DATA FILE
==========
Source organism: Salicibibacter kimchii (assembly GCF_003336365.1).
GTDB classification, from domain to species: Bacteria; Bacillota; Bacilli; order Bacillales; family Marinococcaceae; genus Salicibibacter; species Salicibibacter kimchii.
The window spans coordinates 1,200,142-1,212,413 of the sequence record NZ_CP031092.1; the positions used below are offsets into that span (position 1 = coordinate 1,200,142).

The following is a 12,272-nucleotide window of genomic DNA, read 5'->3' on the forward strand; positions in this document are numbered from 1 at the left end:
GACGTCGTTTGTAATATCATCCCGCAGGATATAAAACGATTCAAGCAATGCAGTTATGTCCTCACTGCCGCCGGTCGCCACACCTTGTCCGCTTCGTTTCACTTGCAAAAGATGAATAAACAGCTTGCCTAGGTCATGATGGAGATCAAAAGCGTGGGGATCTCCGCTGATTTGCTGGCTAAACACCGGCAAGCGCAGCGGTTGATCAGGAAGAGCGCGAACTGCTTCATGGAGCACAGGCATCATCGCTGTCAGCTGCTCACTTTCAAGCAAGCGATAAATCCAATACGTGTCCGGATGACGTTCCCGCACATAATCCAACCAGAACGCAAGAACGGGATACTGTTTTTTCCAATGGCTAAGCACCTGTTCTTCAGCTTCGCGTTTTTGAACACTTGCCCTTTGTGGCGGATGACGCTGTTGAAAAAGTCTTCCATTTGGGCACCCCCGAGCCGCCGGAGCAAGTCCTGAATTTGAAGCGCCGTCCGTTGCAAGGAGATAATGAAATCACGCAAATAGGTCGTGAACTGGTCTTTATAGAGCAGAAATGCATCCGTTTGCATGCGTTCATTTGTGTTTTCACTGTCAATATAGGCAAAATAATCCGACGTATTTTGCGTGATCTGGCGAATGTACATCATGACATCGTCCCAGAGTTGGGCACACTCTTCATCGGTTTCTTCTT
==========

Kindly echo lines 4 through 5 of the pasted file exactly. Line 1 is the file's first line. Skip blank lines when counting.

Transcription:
The following is a 12,272-nucleotide window of genomic DNA, read 5'->3' on the forward strand; positions in this document are numbered from 1 at the left end:
GACGTCGTTTGTAATATCATCCCGCAGGATATAAAACGATTCAAGCAATGCAGTTATGTCCTCACTGCCGCCGGTCGCCACACCTTGTCCGCTTCGTTTCACTTGCAAAAGATGAATAAACAGCTTGCCTAGGTCATGATGGAGATCAAAAGCGTGGGGATCTCCGCTGATTTGCTGGCTAAACACCGGCAAGCGCAGCGGTTGATCAGGAAGAGCGCGAACTGCTTCATGGAGCACAGGCATCATCGCTGTCAGCTGCTCACTTTCAAGCAAGCGATAAATCCAATACGTGTCCGGATGACGTTCCCGCACATAATCCAACCAGAACGCAAGAACGGGATACTGTTTTTTCCAATGGCTAAGCACCTGTTCTTCAGCTTCGCGTTTTTGAACACTTGCCCTTTGTGGCGGATGACGCTGTTGAAAAAGTCTTCCATTTGGGCACCCCCGAGCCGCCGGAGCAAGTCCTGAATTTGAAGCGCCGTCCGTTGCAAGGAGATAATGAAATCACGCAAATAGGTCGTGAACTGGTCTTTATAGAGCAGAAATGCATCCGTTTGCATGCGTTCATTTGTGTTTTCACTGTCAATATAGGCAAAATAATCCGACGTATTTTGCGTGATCTGGCGAATGTACATCATGACATCGTCCCAGAGTTGGGCACACTCTTCATCGGTTTCTTCTT